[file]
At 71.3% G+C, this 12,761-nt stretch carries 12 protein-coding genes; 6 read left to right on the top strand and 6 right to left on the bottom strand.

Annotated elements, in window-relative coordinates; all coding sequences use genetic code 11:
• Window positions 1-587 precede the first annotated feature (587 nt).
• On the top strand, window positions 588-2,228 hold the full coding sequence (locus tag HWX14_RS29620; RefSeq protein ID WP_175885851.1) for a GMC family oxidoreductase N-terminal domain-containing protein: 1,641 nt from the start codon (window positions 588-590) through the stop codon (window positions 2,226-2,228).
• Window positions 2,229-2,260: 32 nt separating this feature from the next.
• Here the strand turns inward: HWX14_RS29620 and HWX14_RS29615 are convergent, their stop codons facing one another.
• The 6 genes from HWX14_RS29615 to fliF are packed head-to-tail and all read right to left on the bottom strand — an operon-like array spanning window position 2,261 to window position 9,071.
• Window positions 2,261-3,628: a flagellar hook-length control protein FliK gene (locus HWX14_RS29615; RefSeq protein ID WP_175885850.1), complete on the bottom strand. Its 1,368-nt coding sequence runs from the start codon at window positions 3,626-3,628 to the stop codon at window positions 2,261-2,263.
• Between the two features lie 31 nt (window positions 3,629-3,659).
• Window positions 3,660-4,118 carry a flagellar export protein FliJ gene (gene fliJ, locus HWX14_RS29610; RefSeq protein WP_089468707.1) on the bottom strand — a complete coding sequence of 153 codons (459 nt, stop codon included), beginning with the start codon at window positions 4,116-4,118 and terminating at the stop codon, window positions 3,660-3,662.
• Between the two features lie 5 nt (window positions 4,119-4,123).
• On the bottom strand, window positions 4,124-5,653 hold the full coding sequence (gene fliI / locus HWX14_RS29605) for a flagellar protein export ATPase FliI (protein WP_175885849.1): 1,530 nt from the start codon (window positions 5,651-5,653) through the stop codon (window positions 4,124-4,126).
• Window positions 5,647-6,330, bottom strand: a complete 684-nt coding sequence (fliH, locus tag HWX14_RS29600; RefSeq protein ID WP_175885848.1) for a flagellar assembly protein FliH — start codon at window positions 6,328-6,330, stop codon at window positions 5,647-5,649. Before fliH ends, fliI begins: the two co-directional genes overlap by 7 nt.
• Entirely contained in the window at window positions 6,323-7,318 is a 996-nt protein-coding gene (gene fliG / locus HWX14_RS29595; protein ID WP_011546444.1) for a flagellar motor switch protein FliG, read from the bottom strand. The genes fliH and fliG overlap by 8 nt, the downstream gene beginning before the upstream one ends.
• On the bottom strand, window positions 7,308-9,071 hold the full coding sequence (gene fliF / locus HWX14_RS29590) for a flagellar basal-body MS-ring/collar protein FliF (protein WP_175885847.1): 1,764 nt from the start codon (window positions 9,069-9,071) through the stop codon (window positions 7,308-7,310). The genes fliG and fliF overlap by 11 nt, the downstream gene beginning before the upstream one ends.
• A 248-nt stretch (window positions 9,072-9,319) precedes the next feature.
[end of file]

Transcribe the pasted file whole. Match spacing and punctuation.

At 71.3% G+C, this 12,761-nt stretch carries 12 protein-coding genes; 6 read left to right on the top strand and 6 right to left on the bottom strand.

Annotated elements, in window-relative coordinates; all coding sequences use genetic code 11:
• Window positions 1-587 precede the first annotated feature (587 nt).
• On the top strand, window positions 588-2,228 hold the full coding sequence (locus tag HWX14_RS29620; RefSeq protein ID WP_175885851.1) for a GMC family oxidoreductase N-terminal domain-containing protein: 1,641 nt from the start codon (window positions 588-590) through the stop codon (window positions 2,226-2,228).
• Window positions 2,229-2,260: 32 nt separating this feature from the next.
• Here the strand turns inward: HWX14_RS29620 and HWX14_RS29615 are convergent, their stop codons facing one another.
• The 6 genes from HWX14_RS29615 to fliF are packed head-to-tail and all read right to left on the bottom strand — an operon-like array spanning window position 2,261 to window position 9,071.
• Window positions 2,261-3,628: a flagellar hook-length control protein FliK gene (locus HWX14_RS29615; RefSeq protein ID WP_175885850.1), complete on the bottom strand. Its 1,368-nt coding sequence runs from the start codon at window positions 3,626-3,628 to the stop codon at window positions 2,261-2,263.
• Between the two features lie 31 nt (window positions 3,629-3,659).
• Window positions 3,660-4,118 carry a flagellar export protein FliJ gene (gene fliJ, locus HWX14_RS29610; RefSeq protein WP_089468707.1) on the bottom strand — a complete coding sequence of 153 codons (459 nt, stop codon included), beginning with the start codon at window positions 4,116-4,118 and terminating at the stop codon, window positions 3,660-3,662.
• Between the two features lie 5 nt (window positions 4,119-4,123).
• On the bottom strand, window positions 4,124-5,653 hold the full coding sequence (gene fliI / locus HWX14_RS29605) for a flagellar protein export ATPase FliI (protein WP_175885849.1): 1,530 nt from the start codon (window positions 5,651-5,653) through the stop codon (window positions 4,124-4,126).
• Window positions 5,647-6,330, bottom strand: a complete 684-nt coding sequence (fliH, locus tag HWX14_RS29600; RefSeq protein ID WP_175885848.1) for a flagellar assembly protein FliH — start codon at window positions 6,328-6,330, stop codon at window positions 5,647-5,649. Before fliH ends, fliI begins: the two co-directional genes overlap by 7 nt.
• Entirely contained in the window at window positions 6,323-7,318 is a 996-nt protein-coding gene (gene fliG / locus HWX14_RS29595; protein ID WP_011546444.1) for a flagellar motor switch protein FliG, read from the bottom strand. The genes fliH and fliG overlap by 8 nt, the downstream gene beginning before the upstream one ends.
• On the bottom strand, window positions 7,308-9,071 hold the full coding sequence (gene fliF / locus HWX14_RS29590) for a flagellar basal-body MS-ring/collar protein FliF (protein WP_175885847.1): 1,764 nt from the start codon (window positions 9,069-9,071) through the stop codon (window positions 7,308-7,310). The genes fliG and fliF overlap by 11 nt, the downstream gene beginning before the upstream one ends.
• A 248-nt stretch (window positions 9,072-9,319) precedes the next feature.